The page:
The second Nobel laureate also has quite an interesting story. In general, Duncan Haldane is a British-born physicist, who obtains Slovenian citizenship, but lives in the United States. Currently, he is the Sherman Fairchild University Professor of Physics at Princeton University, the fourth oldest higher education school in the United States and a member of the Ivy League.
Duncan Haldane is a co-recipient of the Nobel Prize in Physics 2016, along with David J. Thouless and J. Michael Kosterlitz.
The future scientist was born in London in 1951, where he got prestige education, St Paul’s School, and then Christ’s College, Cambridge. There, he obtained a Bachelor of Arts, later followed by a Ph.D. degree in 1978.
After this, Haldane started to travel a lot. From 1977 to 1981, he worked as a physicist at Institut Laue–Langevin in France. In August of 1981, he got the position of assistant professor at the University of Southern California. There, he stayed for six years. In 1986, he was raised to a professor of physics and moved to the University of California, San Diego. Only in 1990 Duncan was appointed in the department of physics at Princeton University, where he stays until nowadays.
All that time, he worked on condensed matter physics, such as the theory of Luttinger liquids, the theory of fractional quantum hall effect, the theory of one-dimensional spin chains, entanglement spectra, exclusion statistics, and many others. Since 2011, Haldane has been working on the fractional quantum Hall effect that defines the “shape” of the “composite boson”. In 2016, together with two already mentioned above scientists, he received the Nobel Prize for “theoretical discoveries of topological phase transitions and topological phases of matter”.
During all that time, Duncan Haldane received such awards and honors as Fellow of the Royal Society (FRS), the Fellow of the American Academy of Arts and Sciences, the Fellow of the American Physical Society, the Fellow of the Institute of Physics, and the Fellow of the American Association for the Advancement of Science. Moreover, he became a member of the U.S. National Academy of Sciences in 2017.
On March 22 of 2019, Duncan Haldane received Slovenian citizenship at the Slovenian Embassy in Washington DC. In fact, the scientist is half Slovenian, as well as mentioned above Friderik Pregl. His father was a doctor in the British Army, a division of which was serving on the Yugoslavia/Austria border. There, the father of Duncan met a young medical student, Ljudmila Renko, a Slovenian. Subsequently, they married, and both moved back to England, where Duncan Haldane was born.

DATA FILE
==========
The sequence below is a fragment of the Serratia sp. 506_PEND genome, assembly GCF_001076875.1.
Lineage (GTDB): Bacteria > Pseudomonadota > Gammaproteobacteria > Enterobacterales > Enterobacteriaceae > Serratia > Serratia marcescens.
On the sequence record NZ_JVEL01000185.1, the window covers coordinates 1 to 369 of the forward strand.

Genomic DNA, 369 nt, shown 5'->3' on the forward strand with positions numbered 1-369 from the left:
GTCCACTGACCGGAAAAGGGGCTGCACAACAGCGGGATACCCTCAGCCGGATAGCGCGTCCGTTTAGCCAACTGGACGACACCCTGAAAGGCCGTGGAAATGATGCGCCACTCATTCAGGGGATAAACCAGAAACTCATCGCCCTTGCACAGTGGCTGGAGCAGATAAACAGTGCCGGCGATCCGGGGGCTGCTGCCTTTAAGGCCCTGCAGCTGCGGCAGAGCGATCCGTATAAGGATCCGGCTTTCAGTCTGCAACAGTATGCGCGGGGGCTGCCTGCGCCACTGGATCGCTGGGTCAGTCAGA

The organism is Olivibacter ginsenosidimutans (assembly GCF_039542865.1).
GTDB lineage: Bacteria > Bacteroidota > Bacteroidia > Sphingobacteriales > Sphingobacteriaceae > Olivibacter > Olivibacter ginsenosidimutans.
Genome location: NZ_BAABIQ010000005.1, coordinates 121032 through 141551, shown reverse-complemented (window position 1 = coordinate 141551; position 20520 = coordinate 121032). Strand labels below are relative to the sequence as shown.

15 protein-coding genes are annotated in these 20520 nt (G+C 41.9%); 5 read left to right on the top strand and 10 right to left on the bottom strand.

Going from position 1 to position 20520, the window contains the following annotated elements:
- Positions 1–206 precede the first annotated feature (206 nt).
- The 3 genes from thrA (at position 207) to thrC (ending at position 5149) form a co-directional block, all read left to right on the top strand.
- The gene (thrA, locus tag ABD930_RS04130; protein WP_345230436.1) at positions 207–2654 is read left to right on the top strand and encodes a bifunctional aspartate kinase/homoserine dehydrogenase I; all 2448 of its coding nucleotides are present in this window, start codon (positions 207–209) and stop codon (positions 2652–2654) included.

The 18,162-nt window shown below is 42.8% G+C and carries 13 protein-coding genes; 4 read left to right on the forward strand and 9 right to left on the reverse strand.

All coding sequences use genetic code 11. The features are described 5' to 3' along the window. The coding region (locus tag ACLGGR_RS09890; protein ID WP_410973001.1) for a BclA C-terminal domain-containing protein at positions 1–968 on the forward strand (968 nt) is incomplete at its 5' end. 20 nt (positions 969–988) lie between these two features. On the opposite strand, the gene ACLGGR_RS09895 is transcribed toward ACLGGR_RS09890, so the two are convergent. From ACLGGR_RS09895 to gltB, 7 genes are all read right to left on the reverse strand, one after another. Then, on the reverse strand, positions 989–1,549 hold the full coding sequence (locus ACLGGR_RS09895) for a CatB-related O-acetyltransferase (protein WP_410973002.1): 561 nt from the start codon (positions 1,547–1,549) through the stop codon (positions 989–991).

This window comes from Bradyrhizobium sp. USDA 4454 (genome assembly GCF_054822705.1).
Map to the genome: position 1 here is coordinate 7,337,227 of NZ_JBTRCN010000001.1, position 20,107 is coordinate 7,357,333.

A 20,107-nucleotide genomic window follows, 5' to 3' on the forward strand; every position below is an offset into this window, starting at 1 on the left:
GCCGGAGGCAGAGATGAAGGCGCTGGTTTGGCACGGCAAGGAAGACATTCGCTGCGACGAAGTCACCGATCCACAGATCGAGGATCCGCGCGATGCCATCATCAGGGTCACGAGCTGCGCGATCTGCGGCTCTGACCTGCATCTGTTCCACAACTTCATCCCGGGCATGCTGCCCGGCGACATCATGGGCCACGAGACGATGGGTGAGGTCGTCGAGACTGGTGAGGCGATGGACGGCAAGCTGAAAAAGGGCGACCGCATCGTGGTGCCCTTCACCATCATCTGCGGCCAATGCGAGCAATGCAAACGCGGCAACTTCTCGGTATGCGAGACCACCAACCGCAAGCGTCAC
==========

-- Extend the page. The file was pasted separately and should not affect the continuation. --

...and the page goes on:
The Nobel Prize played an incredible role in history. It showed that science can be and shall be awarded and paid a lot. It is the thing that pushes humanity further into the future. With the help of the best scientists, maybe one day, we can cure all diseases, explore the cosmos, and come up with eternal life. However, society had to show that being a scientist is prestigious. The Nobel Prize played this role. Promoting the value of the future.
Slovenians happened to be a small nation. With a population of a bit more than 2 million, the country is one of the smallest in Europe, excluding islands and microstates. Moreover, many of those people were awarded other valuable awards except the Nobel Prize.
On the other hand, the last one is the most famous, so it was important for this blog to highlight Slovenians who received the Nobel Prize. Furthermore, there are discussions about them, even today. The first one was Friderik (Fritz) Pregl, a half Slovenian who worked and lived most of his life in Austria. He contributed to chemistry, the new research method that facilitated further experiments in this field.
After Pregl’s death, his legacy spread across both Slovenia and Austria. Nowadays, Slovenes know that the highest scholar award in chemistry is named after him, and there is a square on his honor in Ljubljana.
On the other hand, the story of Duncan Haldane is different. He was also born to parents, one of whom was Slovenian. However, he was raised in England and most probably never lived in Slovenia for a long time. Now, he is living in the United States, where he worked on various physics projects, one of which led him to the Nobel Prize.
In the end, it doesn’t matter how many Nobel Prizes were awarded to your nation until we all are humans and work for the sake of humanity.